Authorities searching for victims of a deadly Washington state landslide said on Wednesday that the number of missing had dropped to 90, as officials reported finding more bodies while acknowledging that some victims’ remains may never be recovered.
The known death toll remained at 24, including eight people whose bodies had yet to be recovered after the disaster near the rural town of Oso, where a rain-soaked hillside collapsed on Saturday and cascaded over a river and a road, engulfing dozens of homes on the opposite bank.
Snohomish County’s emergency management director, John Pennington, told reporters the tally of missing had dropped dramatically to 90 from 176, but that the fate of as many as 35 more people who were not officially among the missing remained uncertain.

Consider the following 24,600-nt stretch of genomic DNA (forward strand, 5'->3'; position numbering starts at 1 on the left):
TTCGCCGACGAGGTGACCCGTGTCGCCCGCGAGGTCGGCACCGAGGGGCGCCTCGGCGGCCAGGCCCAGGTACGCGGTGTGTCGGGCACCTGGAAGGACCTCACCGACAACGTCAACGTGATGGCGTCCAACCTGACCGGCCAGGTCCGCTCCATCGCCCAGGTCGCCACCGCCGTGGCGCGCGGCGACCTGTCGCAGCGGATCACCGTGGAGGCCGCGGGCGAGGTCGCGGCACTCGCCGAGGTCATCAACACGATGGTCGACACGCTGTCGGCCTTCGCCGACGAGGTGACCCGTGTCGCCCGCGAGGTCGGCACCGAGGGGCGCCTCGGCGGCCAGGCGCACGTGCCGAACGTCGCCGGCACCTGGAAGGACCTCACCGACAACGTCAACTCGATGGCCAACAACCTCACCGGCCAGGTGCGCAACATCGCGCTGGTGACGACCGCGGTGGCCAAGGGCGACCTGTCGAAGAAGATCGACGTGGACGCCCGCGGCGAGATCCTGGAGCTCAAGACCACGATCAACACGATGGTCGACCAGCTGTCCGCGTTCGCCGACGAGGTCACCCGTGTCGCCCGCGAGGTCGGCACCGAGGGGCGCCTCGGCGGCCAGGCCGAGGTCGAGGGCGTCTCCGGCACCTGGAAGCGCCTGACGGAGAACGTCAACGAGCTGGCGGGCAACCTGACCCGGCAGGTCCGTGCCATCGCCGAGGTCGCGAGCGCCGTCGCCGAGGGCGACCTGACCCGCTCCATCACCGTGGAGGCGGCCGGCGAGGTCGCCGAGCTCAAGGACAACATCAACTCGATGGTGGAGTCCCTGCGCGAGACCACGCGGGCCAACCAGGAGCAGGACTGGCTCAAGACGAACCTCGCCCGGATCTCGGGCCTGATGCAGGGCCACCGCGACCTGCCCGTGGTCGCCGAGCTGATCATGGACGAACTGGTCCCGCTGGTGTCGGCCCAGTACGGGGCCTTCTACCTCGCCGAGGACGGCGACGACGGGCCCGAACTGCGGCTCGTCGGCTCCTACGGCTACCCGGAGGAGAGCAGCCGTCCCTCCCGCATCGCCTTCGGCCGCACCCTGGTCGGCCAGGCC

About 200 search personnel, many wearing rain gear and hard hats, painstakingly combed through the disaster zone under cloudy skies on Wednesday, taking advantage of a break from Tuesday’s rain showers to hasten their search for more victims.
White markers were placed at the edge of the gouged slope to help in detecting any further shifting of the hillside.
The slide already ranks as one of the worst in the United States. In 1969, 150 people were killed in landslides and floods in Virginia, according to the US Geological Survey.